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Forts & Monuments

Goa Tourism Guide > Goa > Forts & Monuments

 
CHAPORA FORT
This fort was built by the Adil Shah of Bijapur on the southern headland of the Chapora river. It was known as Shapur and is now mostly ruined. It has a commanding view of the Vagator beach and is near to Anjuna beach.


 
MORMUGAO FORT
This fort near the internationally famous Mormugao Harbour was built to protect the harbour situated near the Vasco da Gama town. Its work started in 1624. It covered an area of six miles in circumference, contained towering bulwarks, three magazines, five prisons, a chapel and quarters for the guard. It had 53 guns and a garrison with 4 officers, and was an important fortress on the western coast. However, except the chapel and a portion of the boundary wall, little is left of this fort.
 
TERACOL (TIRACOL) FORT
It was a key Portuguese fort for the defence of Goa, on the north side of the estuary of the Tiracol river, the most northern boundary of Goa. This fort is marked by decorative turrets and dry moat with commanding views of the estuary and ocean. The church set in the middle of the fortress has a classical late Goan façade. The fort presently houses a tourist hotel. The beach is situated at the confluence of river and sea and generally recognised for its tranquility.
 
THE GATE OF THE COLLEGE OF ST. PAUL
The College of St. Paul, once the principal institution of Jesuits in India for imparting knowledge on Christianity, was built over the ruins of a mosque south of St. Cajetan’s church at Old Goa in 1542. However, it was abandoned during the outbreak of plague in 1570 and went into disuse. The Government demolished this ruining structure in 1832 to carry materials for building construction in Panaji. The only remnant of this College is the façade in the shape of an arch with a niche at the top and a cross crowning it. The arch that led to the College as a gateway is built of laterite, flanked on either side by a basalt column of the Corinthian order on raised plinth, and supported by basalt pilasters of the Doric order.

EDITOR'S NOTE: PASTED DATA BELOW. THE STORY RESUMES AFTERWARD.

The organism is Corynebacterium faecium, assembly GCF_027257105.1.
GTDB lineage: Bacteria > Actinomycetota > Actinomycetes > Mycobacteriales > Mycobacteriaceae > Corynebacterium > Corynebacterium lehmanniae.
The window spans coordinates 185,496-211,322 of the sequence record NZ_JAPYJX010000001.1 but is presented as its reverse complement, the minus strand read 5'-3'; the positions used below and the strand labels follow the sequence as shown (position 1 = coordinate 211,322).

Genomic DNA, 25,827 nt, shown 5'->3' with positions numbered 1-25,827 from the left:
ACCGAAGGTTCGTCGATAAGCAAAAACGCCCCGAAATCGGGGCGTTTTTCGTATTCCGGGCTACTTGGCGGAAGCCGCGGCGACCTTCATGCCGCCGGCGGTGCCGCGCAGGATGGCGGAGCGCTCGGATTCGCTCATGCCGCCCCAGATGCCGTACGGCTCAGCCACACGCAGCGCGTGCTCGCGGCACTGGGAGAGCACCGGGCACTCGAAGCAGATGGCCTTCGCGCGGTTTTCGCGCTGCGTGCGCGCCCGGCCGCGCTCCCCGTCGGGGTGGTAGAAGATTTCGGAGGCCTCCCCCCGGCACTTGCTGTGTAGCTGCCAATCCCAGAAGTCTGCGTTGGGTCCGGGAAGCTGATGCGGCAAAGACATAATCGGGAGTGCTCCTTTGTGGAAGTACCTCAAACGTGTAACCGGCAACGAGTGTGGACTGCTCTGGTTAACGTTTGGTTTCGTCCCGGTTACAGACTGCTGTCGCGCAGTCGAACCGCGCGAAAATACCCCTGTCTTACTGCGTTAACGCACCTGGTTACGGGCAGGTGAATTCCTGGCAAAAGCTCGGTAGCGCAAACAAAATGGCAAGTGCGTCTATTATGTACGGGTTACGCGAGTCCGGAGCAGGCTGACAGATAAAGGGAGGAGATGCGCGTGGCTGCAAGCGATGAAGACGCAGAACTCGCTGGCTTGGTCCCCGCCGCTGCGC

THE GATE OF THE PALACE OF ADIL SHAH
The palace of Adil Shah at Old Goa was the most prominent building with magnificent lofty staircases. It was the residence of the Portuguese governors till 1695, and was afterwards used by them on festive occasions. It was deserted during the epidemic in the 18th century, was demolished in 1820 and the materials carried to Panaji for construction of houses. Now only the gate remains which is architecturally purely brahminical in style. Six steps in front of the gate lead to the raised platform on which the gate stands.
 
THE TOWER OF THE CHURCH OF ST. AUGUSTINE
Built in 1602, the only ruin of the Church of St. Augustine on the Holy Hill at Old Goa near the Nunnery, is a lofty 46-metre high tower defying the torrential rains. The tower is one of the four of St. Augustine Church that once stood there. The Church when intact was perhaps the biggest in Goa. With the religious suppression in 1835, the Augustinians deserted the church and the convent. The neglect resulted in the collapse of the vault on September 8, 1842. The façade and half of the tower fell in 1931 and some more parts of it collapsed in 1938.
 
THE VICEROY’S ARCH
It is one of the gates of Adil Shah’s Fort at Old Goa. It was renovated by the Portuguese and was the gateway to Goa for Portuguese Governors. Every incoming Viceroy used to disembark at this place. The arch was rebuilt by the Governor Francisco de Gama (1597-1600) in the memory of his great-grandfather Vasco da Gama. It was again completely re-built in 1954.
 
 

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